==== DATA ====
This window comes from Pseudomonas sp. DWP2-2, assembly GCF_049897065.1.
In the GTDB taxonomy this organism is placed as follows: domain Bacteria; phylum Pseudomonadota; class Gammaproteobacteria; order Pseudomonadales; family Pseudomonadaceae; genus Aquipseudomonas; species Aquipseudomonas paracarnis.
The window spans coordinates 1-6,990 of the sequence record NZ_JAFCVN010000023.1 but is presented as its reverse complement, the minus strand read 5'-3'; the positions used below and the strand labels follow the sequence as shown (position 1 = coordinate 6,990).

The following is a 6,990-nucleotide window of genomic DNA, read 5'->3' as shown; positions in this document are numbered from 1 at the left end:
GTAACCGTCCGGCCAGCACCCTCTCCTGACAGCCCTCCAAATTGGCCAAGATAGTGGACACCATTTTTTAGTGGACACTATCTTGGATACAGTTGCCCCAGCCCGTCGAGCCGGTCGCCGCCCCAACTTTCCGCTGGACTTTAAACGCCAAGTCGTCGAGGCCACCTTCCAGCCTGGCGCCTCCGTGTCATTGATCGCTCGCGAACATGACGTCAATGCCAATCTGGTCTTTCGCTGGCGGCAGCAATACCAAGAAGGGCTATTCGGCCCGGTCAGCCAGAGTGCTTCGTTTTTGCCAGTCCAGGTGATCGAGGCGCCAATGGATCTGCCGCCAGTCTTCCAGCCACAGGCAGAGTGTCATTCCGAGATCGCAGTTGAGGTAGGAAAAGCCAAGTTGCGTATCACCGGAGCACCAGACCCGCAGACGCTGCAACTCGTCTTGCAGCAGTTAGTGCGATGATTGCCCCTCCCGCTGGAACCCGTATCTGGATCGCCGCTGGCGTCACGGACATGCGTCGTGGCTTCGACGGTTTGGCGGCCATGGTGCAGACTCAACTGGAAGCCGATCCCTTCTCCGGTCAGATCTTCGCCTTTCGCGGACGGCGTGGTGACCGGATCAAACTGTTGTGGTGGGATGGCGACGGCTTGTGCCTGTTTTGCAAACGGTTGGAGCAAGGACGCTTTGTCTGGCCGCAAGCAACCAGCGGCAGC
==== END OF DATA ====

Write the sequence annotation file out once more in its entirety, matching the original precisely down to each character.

This window comes from Pseudomonas sp. DWP2-2, assembly GCF_049897065.1.
In the GTDB taxonomy this organism is placed as follows: domain Bacteria; phylum Pseudomonadota; class Gammaproteobacteria; order Pseudomonadales; family Pseudomonadaceae; genus Aquipseudomonas; species Aquipseudomonas paracarnis.
The window spans coordinates 1-6,990 of the sequence record NZ_JAFCVN010000023.1 but is presented as its reverse complement, the minus strand read 5'-3'; the positions used below and the strand labels follow the sequence as shown (position 1 = coordinate 6,990).

The following is a 6,990-nucleotide window of genomic DNA, read 5'->3' as shown; positions in this document are numbered from 1 at the left end:
GTAACCGTCCGGCCAGCACCCTCTCCTGACAGCCCTCCAAATTGGCCAAGATAGTGGACACCATTTTTTAGTGGACACTATCTTGGATACAGTTGCCCCAGCCCGTCGAGCCGGTCGCCGCCCCAACTTTCCGCTGGACTTTAAACGCCAAGTCGTCGAGGCCACCTTCCAGCCTGGCGCCTCCGTGTCATTGATCGCTCGCGAACATGACGTCAATGCCAATCTGGTCTTTCGCTGGCGGCAGCAATACCAAGAAGGGCTATTCGGCCCGGTCAGCCAGAGTGCTTCGTTTTTGCCAGTCCAGGTGATCGAGGCGCCAATGGATCTGCCGCCAGTCTTCCAGCCACAGGCAGAGTGTCATTCCGAGATCGCAGTTGAGGTAGGAAAAGCCAAGTTGCGTATCACCGGAGCACCAGACCCGCAGACGCTGCAACTCGTCTTGCAGCAGTTAGTGCGATGATTGCCCCTCCCGCTGGAACCCGTATCTGGATCGCCGCTGGCGTCACGGACATGCGTCGTGGCTTCGACGGTTTGGCGGCCATGGTGCAGACTCAACTGGAAGCCGATCCCTTCTCCGGTCAGATCTTCGCCTTTCGCGGACGGCGTGGTGACCGGATCAAACTGTTGTGGTGGGATGGCGACGGCTTGTGCCTGTTTTGCAAACGGTTGGAGCAAGGACGCTTTGTCTGGCCGCAAGCAACCAGCGGCAGC